Today we are going to look at using the diagnostics and tuning package that comes with the High Performance and Extreme Performance Editions of the database. We do not get these options with the Standard Edition or Enterprise Edition and if we use Amazon RDS, EC2, Oracle IaaS, or Microsoft Azure Compute to use the tuning option we must bring along a license for the options. Diagnostics are licensed at $150 per named user or $7,500 per processor. This correlates to $294 per processor per month. Options like the SQL Tuning Advisor and Automatic SQL Tuning are part of the Tuning pack option. Tuning pack is $100 per named user or $5,000 per processor. This comes in at $196 per processor per month if we use the four year amortization that we talked about last week.

There are three ways to look at the SQL Tuning Advisor. We can use Enterprise Manager in a central site and analyze historic data from days, weeks, and months back. Unfortunately, we can not use this in conjunction with Amazon RDS. We can use the Enterprise Manager Express which is part of the database and gives you three hours of history of database performance. Again, we can not use this in conjunction with Amazon RDS. These features are disabled and turned off as part of the Amazon installation. We can use SQL Developer to connect to the database on all platforms. This allows us to pull down real time diagnostics and look at live database performance. We will go through an Oracle by Example SQL Tuning Advisor Tutorial that details how to enable and use the tuning advisor packs. The database version that we will be using is the 11g version of the database. These same steps should work with 12c because the features have not changed and SQL Developer knows what to do between the two versions of the database and present a common user interface to do SQL Tuning.

The first step that we have to do is find out the ip address of our 11g database. We do this by going to the database console and looking at our instance detail.

We then create a connection to the database with SQL Developer. This is done first as the sys user as sysdba connecting to the ORCL instance at the ip address of the database. We can verify that we are connected to a High Performance Edition by issuing a select statement against the v$version table.

select * from v$version;

Before we can execute step 8 in the Tuning Advisor Tutorial we must enable the user scott and set a password for the account. To do this we expand the Other Users selection at the bottom left of the screen, find the user scott, and enable the account while setting the password.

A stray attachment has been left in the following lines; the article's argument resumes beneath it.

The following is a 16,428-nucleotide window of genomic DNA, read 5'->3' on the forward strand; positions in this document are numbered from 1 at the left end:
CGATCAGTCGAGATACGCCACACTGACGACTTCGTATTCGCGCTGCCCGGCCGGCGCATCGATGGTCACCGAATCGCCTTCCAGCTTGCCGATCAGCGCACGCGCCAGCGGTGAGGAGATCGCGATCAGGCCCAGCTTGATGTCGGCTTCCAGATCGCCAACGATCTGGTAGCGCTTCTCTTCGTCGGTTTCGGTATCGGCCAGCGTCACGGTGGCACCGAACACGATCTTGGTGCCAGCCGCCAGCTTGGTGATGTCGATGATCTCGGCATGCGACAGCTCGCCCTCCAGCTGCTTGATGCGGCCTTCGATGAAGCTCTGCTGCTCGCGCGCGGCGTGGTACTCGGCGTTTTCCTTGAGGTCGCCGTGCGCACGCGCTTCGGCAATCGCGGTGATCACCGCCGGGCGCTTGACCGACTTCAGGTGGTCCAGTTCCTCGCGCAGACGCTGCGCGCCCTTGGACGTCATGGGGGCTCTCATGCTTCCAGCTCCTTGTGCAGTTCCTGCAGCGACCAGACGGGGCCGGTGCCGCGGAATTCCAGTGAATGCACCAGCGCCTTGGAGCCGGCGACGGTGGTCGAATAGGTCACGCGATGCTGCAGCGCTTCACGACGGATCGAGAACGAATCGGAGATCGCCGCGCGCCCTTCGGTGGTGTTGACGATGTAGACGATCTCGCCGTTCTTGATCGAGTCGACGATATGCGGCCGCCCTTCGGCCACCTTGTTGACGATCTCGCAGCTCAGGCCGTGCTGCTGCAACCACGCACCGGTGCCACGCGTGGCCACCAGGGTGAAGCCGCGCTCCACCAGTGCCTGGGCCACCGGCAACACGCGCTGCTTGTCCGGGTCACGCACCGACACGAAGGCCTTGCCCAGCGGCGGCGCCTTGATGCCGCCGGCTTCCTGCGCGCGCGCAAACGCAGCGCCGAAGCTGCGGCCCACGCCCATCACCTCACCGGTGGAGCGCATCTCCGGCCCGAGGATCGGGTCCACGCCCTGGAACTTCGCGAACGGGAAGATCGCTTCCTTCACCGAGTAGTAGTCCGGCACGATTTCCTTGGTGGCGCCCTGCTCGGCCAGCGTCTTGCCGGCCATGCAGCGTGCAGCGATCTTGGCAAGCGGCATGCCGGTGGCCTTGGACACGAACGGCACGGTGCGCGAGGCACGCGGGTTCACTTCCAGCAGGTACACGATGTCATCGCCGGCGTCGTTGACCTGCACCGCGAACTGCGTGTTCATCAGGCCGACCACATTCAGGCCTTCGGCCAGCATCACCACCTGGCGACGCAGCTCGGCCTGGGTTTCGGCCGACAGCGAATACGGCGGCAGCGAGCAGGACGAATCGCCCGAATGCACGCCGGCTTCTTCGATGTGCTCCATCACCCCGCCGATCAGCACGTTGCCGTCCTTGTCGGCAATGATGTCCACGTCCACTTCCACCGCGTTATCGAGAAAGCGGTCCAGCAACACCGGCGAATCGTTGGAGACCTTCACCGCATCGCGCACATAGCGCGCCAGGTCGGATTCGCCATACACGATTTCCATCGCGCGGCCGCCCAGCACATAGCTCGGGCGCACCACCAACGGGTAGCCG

We can now connect to the 11g instance and give user scott permission to attach to the sql resources with the commands

grant advisor to scott;
grant administer sql tuning set to scott;

We then clear the existing statistics to make sure we are not looking at old artifacts but what we are going to execute. This is done by exeucting

exec DBMS_STATS.DELETE_SCHEMA_STATS ('scott');

At this point we switch over to the user scott and execute a select statement

select sum(e.sal), avg(e.sal), count(1), e.deptno from dept d, emp e group by e.deptno order by e.deptno;

We can launch the SQL Tuning Advisor from the icon at the top of the screen. This opens a new tab next to the resulting output from the select statement.

The output from the tuning advisor has four parts. We can look at the statistics that were gathered, look at suggested indexes, sql profile, and restructuring statement recommendations. The index output did not say anything but the other three had recommendations.

The restructuring statement suggests that we remove the dept d definition since we really are not using it in the select statement. We then execute the following modified command

select sum(e.sal), avg(e.sal), count(1), e.deptno from emp e group by e.deptno order by e.deptno;

When we rerun the command without the dept d in the select statement we get a clean output from the SQL Advisor.

In summary, we can use Enterprise Manager, Enterprise Manager Express, or SQL Developer to run the tuning advisor. We walked through a simple example of how to do this with SQL Developer on a single select statement. We walked through the SQL Developer because it works on all cloud platforms and the Enterprise Manager solutions do not work well with Amazon RDS. With these tools we can dive into SQL performance issues, tune the database, and optimize the cloud system to utilize fewer resources and cost us less money. If we can reduce the processor count by a couple of processors that more than pays for the cost of the High Performance Edition incremental cost over the Enterprise Edition.

Uniquely parallel

Jonathan Lewis - Fri, 2016-06-10 01:36

Here’s a surprising (to me) execution plan from 12.1.0.2 – parallel execution to find one row in a table using a unique scan of a unique index – produced by running the following script (data creation SQL to follow):


set serveroutput off
set linesize 180
set trimspool on
set pagesize 60

alter session set statistics_level = all;

variable b1 number
exec :b1 := 50000